Love, Actually


Last week I finally saw the movie Love Actually, this weird and quirky British indy film covering about ten different vignettes of love, lust, romance and all that comes with it. I liked it so much that I watched it straight through a second time, watched the deleted scenes and then went back to scenes that I needed to make more sense of, all in two-days.

I was already in a semi-romantic mood, thinking of V-Day (or VD Day as I used to call it in the 80s) and trying to do something with my wife and son. So I made dinner that day (of course, I almost always make dinner), one that I hoped would be at least a notch better than fried chicken, roasted chicken, spaghetti, pork chops, or any of about a dozen meals I make over and over again. I made NY strip steak, slow broiled at 235 degrees and coated with spices and a butter and oil combination. With the steak, I made four-cheese mashed potatoes and steamed green beans. I went to a local bakery called Cake Love for Raspberry-Chocolate and other cupcakes and Double Chocolate V-Day cookies for dessert. I even broke out the Beringer’s White Zinfandel and mixed it with our family spritzer of 85 percent Seagram’s Ginger Ale. I even made Noah a steak, one much smaller than ours.

It’s amazing how something as small as a sit-down dinner at the dining room table can make a family more relaxed. Noah ate most of his steak, amazing considering how finicky he is about almost everything. It was easily the best steak I’ve made since before Noah was born — at least four and a half years ago. The dinner was great, we were all in a good mood. The only snag was that Noah ate all of the icing off of the raspberry-chocolate cupcake that I had set aside for my wife. What can anyone do with a four-year-old when it comes to sweets? Still, even with Noah at the table, it’s the most romance I’ve experienced in a couple of years.

The fact that I have a romantic side at all is as amazing to me as it might be to anyone that knew me between seventh grade and my junior year at the University of Pittsburgh. It’s always been there — in some of the music I listened to, even in some of my writing — but the harsh realities of my life made it hard to express for a while. Plus, as a late Black Pittsburgh journalist said on numerous occasions, “romance without finance is a nuis-ant-ce”. I would’ve been hard pressed to do anything more romantic than take someone to a movie or Mickey D’s prior to ’90.

I think that one of the lingering effects of my unrequited “love” for my first crush was the inability to express myself in terms of romance for fear of failure, hurt, embarrassment, humiliation, not to mention the loss of emotional control that comes with being in love, or at least, head over heels over someone. My second crush-turned obsession, of course, made all of these emotions possible anyway. So many years later, I realize yet again that it’s sometimes the simple act of giving and trying that makes romance possible and actualizes our love for a spouse or a loved one.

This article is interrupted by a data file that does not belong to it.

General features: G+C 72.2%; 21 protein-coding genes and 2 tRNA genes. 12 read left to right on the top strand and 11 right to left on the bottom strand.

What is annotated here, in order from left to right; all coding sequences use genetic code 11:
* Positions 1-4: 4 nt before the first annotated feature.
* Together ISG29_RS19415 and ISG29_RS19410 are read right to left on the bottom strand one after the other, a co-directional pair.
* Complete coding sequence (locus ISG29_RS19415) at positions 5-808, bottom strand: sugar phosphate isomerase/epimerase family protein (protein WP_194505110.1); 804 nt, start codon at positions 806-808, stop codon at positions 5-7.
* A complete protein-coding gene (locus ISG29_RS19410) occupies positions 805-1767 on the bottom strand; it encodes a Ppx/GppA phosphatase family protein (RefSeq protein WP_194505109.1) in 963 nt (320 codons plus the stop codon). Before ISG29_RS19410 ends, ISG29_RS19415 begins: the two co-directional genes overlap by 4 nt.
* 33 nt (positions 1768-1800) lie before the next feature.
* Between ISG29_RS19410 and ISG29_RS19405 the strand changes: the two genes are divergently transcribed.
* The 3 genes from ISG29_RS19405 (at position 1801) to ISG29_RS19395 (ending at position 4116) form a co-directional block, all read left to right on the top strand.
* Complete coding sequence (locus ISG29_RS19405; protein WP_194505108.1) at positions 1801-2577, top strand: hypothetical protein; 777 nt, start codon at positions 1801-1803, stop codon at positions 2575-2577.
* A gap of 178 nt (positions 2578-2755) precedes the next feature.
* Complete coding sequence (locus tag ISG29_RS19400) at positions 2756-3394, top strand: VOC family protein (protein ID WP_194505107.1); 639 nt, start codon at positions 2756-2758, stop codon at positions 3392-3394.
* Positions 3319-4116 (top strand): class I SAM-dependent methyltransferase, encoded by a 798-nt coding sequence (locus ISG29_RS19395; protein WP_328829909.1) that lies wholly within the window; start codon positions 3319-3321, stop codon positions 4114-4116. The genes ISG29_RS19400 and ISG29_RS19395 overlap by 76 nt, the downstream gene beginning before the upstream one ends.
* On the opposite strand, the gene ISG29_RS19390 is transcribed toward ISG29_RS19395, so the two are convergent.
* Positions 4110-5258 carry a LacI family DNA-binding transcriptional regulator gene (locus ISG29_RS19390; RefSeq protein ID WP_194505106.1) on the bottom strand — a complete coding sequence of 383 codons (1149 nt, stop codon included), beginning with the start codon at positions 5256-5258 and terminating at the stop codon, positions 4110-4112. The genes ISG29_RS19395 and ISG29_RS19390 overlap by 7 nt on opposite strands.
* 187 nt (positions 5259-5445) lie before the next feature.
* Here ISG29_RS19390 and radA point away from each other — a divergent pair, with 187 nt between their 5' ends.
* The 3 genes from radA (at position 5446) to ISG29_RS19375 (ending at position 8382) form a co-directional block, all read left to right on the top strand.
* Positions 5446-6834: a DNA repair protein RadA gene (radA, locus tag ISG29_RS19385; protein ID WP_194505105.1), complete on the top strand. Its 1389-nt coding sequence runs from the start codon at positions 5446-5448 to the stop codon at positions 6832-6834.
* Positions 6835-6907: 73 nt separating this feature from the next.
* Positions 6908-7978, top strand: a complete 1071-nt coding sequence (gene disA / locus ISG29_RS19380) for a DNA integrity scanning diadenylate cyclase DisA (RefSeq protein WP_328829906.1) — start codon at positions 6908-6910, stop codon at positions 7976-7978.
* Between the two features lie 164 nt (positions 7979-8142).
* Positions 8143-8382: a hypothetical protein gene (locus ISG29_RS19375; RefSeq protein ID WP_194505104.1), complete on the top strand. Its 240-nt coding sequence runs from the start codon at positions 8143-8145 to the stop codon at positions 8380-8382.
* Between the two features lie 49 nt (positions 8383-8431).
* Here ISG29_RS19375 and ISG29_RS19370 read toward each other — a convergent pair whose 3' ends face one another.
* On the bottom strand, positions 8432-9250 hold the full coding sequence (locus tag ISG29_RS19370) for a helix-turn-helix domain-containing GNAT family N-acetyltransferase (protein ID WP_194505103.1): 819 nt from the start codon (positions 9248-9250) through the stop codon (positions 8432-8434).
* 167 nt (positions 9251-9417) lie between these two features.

On the flip side of things, I have to say some more about the loss of love I experienced with baseball, as illuminated by Congress, Clemens, and others last week. There were many incidents that led to me becoming an ex-baseball fan between ’87 and the early ’90s, some of which I discussed in a blog post in December. But more than anything else, the constant obsession with the purity of the game and its vainglorious records and neo-con columnist George Will’s insistence on the game complexity and genius pushed me away from the sport. As far as I’m concerned, there never was anything pure about baseball except for the fact that for 47 years, it was a professional sport that only allowed Whites to play, manage and own.

So when I read, watch and hear journalists and columnists belly-aching about how tainted major league baseball is as a result of the steroids/HGH era, it really grinds my beans. The sport’s hallowed records are now tainted? Yeah, right! I know some folks have said this before, but it needs to be said again. Given the fact that folks like Satchel Paige, Josh Gibson, Buck Leonard and “Cool Papa” Bell were never allowed to play — or at least not allowed to play in major league baseball until ’47 — the purity of any records up until then are pretty questionable.

Babe Ruth only faced pitchers like Paige during exhibition barn storming events in the ’30s. If Josh Gibson had been allowed to play out his career with the New York Giants, would he have more home runs than Ruth? Let me put it like this. Since the good folks running major league baseball and the Hall of Fame saw fit to allow the home run, pitching and other records to stand and have allowed folks like Ty Cobb into Cooperstown, why should we care about Clemens, Bonds or anyone else? Until major league baseball confronts this tainted past and officially acknowledges the fact that it’s tainted, it matters not what they nor the sports writers do in the present or near future.

So I guess I’m saying that while I’m a hopeful romantic in general, my romance for a game whose time has long passed will remain in estrangement.

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